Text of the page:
Surgery was performed through Makuuchi incision. Intraoperatively, a large solid retroperitoneal mass was found, engulfing and invading IVC to the level of the left renal vein and extending upwards to the hepatic veins and compressing the right liver lobe (segment VII).
Right nephrectomy, IVC segment resection (from insertion of the hepatic vein reaching the level of the left renal vein), and complete excision of the tumor were performed.
As there was no previous radiological evidence nor intraoperative grossly detectable prominent collateral venous drainage to IVC, IVC graft implantation was necessary.
Reconstruction of the vena cava was performed by the implantation of a 22 mm Dacron graft, anastomosed obliquely to the IVC at the level of the left renal vein. Intraoperative blood loss was about 3 liters, surgery lasted for about seven hours, and there were no intraoperative complications (Figure 4).
Postoperatively, the patient was kept for 48 hours in ICU for close observation then transferred to the general ward. In the following hours, she developed intra-abdominal bleeding with hematoma formation and bloody drain output, managed conservatively with blood products transfusion. She was discharged two weeks later in good general condition.
A week after discharge, she complained of abdominal pain and distention, imaging revealed an accumulation of intraperitoneal fluid, and an ultrasound-guided drain was inserted, draining old blood with successful resolving of her symptoms.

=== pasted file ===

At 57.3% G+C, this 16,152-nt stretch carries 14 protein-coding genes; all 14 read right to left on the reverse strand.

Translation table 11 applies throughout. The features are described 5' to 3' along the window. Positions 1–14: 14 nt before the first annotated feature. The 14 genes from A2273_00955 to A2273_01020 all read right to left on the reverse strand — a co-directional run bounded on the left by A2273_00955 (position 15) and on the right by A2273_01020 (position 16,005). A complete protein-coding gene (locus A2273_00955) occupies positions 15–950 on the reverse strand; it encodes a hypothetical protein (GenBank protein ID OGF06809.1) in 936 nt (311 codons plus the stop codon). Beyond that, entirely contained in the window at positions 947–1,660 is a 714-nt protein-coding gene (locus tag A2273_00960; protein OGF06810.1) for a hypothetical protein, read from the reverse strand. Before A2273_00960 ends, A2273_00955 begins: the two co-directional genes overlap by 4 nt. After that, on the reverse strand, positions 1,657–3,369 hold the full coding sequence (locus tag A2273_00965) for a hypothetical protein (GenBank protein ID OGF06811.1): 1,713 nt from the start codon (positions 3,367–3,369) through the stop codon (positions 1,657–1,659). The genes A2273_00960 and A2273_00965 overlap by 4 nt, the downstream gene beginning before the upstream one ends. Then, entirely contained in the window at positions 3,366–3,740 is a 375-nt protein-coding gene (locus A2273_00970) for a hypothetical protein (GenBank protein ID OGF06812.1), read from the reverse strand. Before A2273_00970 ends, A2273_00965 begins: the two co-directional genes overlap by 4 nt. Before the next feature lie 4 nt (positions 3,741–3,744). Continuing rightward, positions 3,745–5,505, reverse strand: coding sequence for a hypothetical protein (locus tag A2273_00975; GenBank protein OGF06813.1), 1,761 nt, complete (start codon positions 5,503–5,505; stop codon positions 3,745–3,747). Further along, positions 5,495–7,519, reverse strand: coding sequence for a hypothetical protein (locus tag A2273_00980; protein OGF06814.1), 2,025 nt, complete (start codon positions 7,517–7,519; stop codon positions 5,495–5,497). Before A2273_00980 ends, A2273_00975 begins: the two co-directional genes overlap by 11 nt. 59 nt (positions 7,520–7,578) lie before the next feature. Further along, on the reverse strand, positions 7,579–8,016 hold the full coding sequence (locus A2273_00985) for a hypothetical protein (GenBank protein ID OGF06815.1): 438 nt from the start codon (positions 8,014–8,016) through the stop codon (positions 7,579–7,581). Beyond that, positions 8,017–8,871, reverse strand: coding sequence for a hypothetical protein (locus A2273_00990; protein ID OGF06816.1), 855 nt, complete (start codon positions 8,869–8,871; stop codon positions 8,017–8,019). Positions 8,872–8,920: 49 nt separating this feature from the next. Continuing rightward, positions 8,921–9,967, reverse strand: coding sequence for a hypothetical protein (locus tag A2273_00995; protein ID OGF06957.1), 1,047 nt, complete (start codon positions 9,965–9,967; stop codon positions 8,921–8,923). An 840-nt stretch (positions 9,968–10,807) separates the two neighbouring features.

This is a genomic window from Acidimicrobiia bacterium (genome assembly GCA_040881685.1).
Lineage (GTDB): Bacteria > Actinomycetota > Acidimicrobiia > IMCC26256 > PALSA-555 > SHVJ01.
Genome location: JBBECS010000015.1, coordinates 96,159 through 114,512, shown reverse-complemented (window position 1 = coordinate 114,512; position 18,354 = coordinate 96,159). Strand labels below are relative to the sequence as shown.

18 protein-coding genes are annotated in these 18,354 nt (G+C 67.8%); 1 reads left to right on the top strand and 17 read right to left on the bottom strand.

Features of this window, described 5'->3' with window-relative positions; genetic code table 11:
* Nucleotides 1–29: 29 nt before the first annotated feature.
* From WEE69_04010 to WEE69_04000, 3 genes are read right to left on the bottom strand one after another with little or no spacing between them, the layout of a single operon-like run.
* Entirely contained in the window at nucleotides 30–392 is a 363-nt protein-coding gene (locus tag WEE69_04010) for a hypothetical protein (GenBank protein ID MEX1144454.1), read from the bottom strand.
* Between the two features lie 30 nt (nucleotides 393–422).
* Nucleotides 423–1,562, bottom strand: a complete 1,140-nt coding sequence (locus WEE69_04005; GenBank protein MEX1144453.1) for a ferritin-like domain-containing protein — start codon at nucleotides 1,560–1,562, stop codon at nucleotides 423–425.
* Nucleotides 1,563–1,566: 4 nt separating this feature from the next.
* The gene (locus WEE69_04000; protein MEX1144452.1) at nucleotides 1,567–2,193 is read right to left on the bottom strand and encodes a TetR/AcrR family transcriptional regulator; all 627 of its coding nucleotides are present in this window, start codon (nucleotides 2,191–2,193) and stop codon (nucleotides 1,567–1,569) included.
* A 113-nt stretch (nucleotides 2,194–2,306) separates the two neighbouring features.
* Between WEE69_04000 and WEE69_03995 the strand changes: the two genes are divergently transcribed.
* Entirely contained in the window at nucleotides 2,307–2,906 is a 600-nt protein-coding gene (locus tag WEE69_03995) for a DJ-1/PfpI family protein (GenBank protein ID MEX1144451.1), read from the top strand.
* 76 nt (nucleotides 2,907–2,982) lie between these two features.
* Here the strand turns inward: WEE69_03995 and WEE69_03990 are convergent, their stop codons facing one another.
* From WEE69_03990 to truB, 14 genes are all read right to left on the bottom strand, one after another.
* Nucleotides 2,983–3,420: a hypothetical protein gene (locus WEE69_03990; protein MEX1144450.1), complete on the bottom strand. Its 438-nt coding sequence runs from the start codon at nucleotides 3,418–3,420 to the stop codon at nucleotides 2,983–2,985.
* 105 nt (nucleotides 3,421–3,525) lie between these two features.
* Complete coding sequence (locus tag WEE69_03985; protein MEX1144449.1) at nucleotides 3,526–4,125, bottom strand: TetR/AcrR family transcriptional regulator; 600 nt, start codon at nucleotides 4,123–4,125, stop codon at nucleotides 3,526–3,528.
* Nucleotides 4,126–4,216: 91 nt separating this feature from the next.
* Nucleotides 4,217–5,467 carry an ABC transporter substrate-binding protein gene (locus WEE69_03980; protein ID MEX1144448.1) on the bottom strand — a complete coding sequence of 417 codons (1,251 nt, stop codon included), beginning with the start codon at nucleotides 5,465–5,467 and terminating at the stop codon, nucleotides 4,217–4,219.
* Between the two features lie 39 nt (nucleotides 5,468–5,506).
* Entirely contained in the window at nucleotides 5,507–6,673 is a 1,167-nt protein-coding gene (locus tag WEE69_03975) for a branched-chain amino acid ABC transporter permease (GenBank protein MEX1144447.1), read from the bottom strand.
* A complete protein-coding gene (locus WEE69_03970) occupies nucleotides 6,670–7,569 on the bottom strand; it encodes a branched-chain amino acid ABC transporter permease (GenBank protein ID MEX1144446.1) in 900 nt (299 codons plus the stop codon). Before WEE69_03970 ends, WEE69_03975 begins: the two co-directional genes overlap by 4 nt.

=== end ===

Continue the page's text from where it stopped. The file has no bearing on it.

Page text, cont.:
Histopathology report of the specimen showed a 9 cm leiomyosarcoma predominately involving the kidney (upper half) and pushes into the renal sinus and ipsilateral adrenal gland, with a negative ureteric margin. Separate vascular wall pieces with chronic inflammation and focal mural thrombosis were negative for tumor. The tumor seems to be limited by a thin fibrous capsule superiorly. By immunohistochemistry, the tumor cells are positive for SMA and desmin.
A CT scan follow up at two months showed only postoperative changes, with no evidence of metastatic disease or local recurrence. Patient was followed up closely for four months after surgery, and her condition showed an uneventful course. She was sent to an oncological center and started on a radiotherapy course.
Invasive leiomyosarcoma of the kidney represent a technical challenge. Careful preoperative investigation and an experienced dedicated team consisting of vascular, urologic, and—in our case—hepatobiliary surgeons are usually needed for a safe and successful R0 resection despite extensive tumor involvement.
Other clinical data or figures supporting diagnosis or management are available from the authors upon request.
No written consent has been obtained from the patient as there is no patient identifiable data included in this case report/series.
Conflicts of Interest
The authors declare that they have no conflicts of interest.